Haines Logo Text
Now Playing
September 25, 2016:

The Hunchback of Notre Dame reviewed by Rob Stevens

“Topsy Turvy” (All photos by Michael Lamont)

Of all the Disney animated musicals since their revival in 1989 with The Little Mermaid, my favorite has always been 1996’s The Hunchback of Notre Dame. I believe 1991’s Beauty and the Beast is a true classic and very deserving of being the first animated film ever nominated for Best Picture of the Year. But it was still based on a fairy tale and contained a lot of too cute Disney-fied elements. Hunchback was a much darker and more serious film (even with the trio of comic gargoyles) based on a classic of literature. When it came to adapting the animated film to the stage, playwright Peter Parnell went back to the source and the result is a very dark albeit quite lyrical and uplifting musical.

Cassie Simone and Mark Jacoby

McCoy Rigby Entertainment is presenting the L.A. area premiere at the La Mirada Theatre and it is a stunning piece of theatre, sure to be one of the year’s best. Parnell gives us a lot of back story on the show’s villain, Dom Claude Frollo (the dominating Mark Jacoby), Bishop of Notre Dame Cathedral, giving reasons for his deep religious faith and his fanatical hatred and persecution of gypsies. Parnell has also taken the comic elements out of the gargoyle characters, making them voices in Quasimodo’s head, voices that encourage him.

Eric Kunze, Cassie Simone and John McGinty

Jacoby makes Frollo a full-bodied character, showing us his strengths and weaknesses, his humanity. Cassie Simone dazzles as the gypsy dancer Esmeralda whose smoldering sensuality incites the lust in both the virtuous and celibate Frollo and the young stud Captain of the Guard Phoebus (the always interesting Eric Kunze) as well as the love and devotion of the deformed bellringer Quasimodo (John McGinty). How could he not fall in love with Esmeralda; she is the first person to ever show kindness to him. Quasimodo was brought up by Frollo and kept hidden away in the cathedral’s bell tower, told he was ugly and the world was cruel.

John McGinty and Dino Nicandros

Frollo’s lust for Esmeralda and hatred of her people drive the story to its dramatic and tragic conclusion. Director Glenn Casale’s assured hand keeps the pace moving swiftly but every character moment gets highlighted as well as every musical number. I saw the American Premiere of the musical at the La Jolla Playhouse in 2014 and liked it but had problems with some of the casting and direction. This latest production is so much richer and the reason is the genius and heart in Casale’s inspired direction. He has cast a deaf actor (McGinty) in the role of Quasimodo and given him a clarion singing voice thanks to the work of Dino Nicandros. These two actors work seamlessly in creating a truly memorable and heart-breaking character. The signing of the character and others in the cast adds a lusher feel to the piece.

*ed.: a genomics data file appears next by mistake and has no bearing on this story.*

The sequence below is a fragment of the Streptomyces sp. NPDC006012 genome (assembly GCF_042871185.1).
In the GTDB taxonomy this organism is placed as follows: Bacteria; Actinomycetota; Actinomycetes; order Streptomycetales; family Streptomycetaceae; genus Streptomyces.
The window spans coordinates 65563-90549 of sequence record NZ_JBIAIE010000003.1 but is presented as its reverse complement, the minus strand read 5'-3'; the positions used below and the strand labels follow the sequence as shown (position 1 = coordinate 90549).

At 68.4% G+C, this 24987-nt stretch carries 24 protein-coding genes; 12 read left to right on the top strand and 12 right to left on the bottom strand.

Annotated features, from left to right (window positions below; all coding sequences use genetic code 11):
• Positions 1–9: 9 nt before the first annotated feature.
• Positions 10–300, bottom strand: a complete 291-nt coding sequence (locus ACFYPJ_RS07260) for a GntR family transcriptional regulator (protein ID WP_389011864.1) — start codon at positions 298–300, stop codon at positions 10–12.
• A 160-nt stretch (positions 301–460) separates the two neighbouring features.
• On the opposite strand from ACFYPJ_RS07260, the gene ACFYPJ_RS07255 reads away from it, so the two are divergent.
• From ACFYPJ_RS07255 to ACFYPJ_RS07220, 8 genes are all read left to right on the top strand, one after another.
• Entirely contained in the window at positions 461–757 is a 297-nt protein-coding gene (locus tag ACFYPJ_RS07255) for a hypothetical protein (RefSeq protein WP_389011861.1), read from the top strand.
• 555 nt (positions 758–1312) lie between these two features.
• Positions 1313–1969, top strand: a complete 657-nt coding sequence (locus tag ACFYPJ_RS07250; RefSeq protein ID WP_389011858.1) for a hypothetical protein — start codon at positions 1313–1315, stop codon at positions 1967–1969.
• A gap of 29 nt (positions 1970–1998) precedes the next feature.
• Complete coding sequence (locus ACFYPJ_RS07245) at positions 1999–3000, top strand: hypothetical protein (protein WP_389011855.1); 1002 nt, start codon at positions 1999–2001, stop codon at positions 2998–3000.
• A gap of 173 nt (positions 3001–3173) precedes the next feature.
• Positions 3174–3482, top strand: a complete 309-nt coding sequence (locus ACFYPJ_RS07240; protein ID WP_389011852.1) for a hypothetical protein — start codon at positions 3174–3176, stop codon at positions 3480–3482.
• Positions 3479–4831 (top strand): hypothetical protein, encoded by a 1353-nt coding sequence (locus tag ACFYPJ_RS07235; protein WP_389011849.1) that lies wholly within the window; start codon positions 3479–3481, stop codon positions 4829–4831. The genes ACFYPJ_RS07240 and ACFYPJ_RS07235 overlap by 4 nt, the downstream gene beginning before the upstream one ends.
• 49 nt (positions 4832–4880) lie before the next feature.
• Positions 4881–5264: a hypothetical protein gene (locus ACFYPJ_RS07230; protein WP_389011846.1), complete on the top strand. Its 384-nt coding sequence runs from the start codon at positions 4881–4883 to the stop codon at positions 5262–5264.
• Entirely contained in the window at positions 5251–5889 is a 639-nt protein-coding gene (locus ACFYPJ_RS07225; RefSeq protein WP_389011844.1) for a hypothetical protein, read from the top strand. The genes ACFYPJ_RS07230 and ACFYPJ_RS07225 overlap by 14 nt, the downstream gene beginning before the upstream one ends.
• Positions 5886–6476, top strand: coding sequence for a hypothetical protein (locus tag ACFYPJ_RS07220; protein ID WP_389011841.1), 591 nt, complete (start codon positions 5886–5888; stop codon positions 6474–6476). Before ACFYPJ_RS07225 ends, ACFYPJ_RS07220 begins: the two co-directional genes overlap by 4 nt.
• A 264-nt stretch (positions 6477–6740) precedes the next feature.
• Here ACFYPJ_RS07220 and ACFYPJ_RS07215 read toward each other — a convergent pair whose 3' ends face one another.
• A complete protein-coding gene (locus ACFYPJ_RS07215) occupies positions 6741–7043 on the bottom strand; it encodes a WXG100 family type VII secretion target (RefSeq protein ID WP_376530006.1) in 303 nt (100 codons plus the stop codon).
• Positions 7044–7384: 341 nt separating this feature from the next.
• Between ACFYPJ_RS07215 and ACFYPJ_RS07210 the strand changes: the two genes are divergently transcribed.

The Bells of Notre Dame

The tech is all of the highest quality—Stephen Gifford’s imposing bells along with cathedral windows and arches, Marcy Froehlich’s colorful costumes, Jared A. Sayeg’s masterful lighting design, dark when needed, bursting with color when called for, Josh Bessom’s sterling sound design (not a word or a note missed). Dennis Castellano’s music direction makes this score, music by Alan Menken, lyrics by Stephen Schwartz, soar heavenward. The best songs are still those from the film, the others fill out the plot. The 30-plus on stage choir, under the management of Sean Gabel, gives the score a big, lush choral sound that is just thrilling to the ear. Dana Solimando has added some fun and lively choreography for the gypsies. May the bells toll forever for The Hunchback of Notre Dame but you have a limited time to see it for yourself.


La Mirada Theatre, 14900 La Mirada Blvd. In La Mirada. Ends Oct. 9 532-944-9801 or 714-994-6310 or www.lamiradatheatre.com.

Search BK's Notes Archive:
© 2001 - 2021 by Bruce Kimmel. All Rights Reserved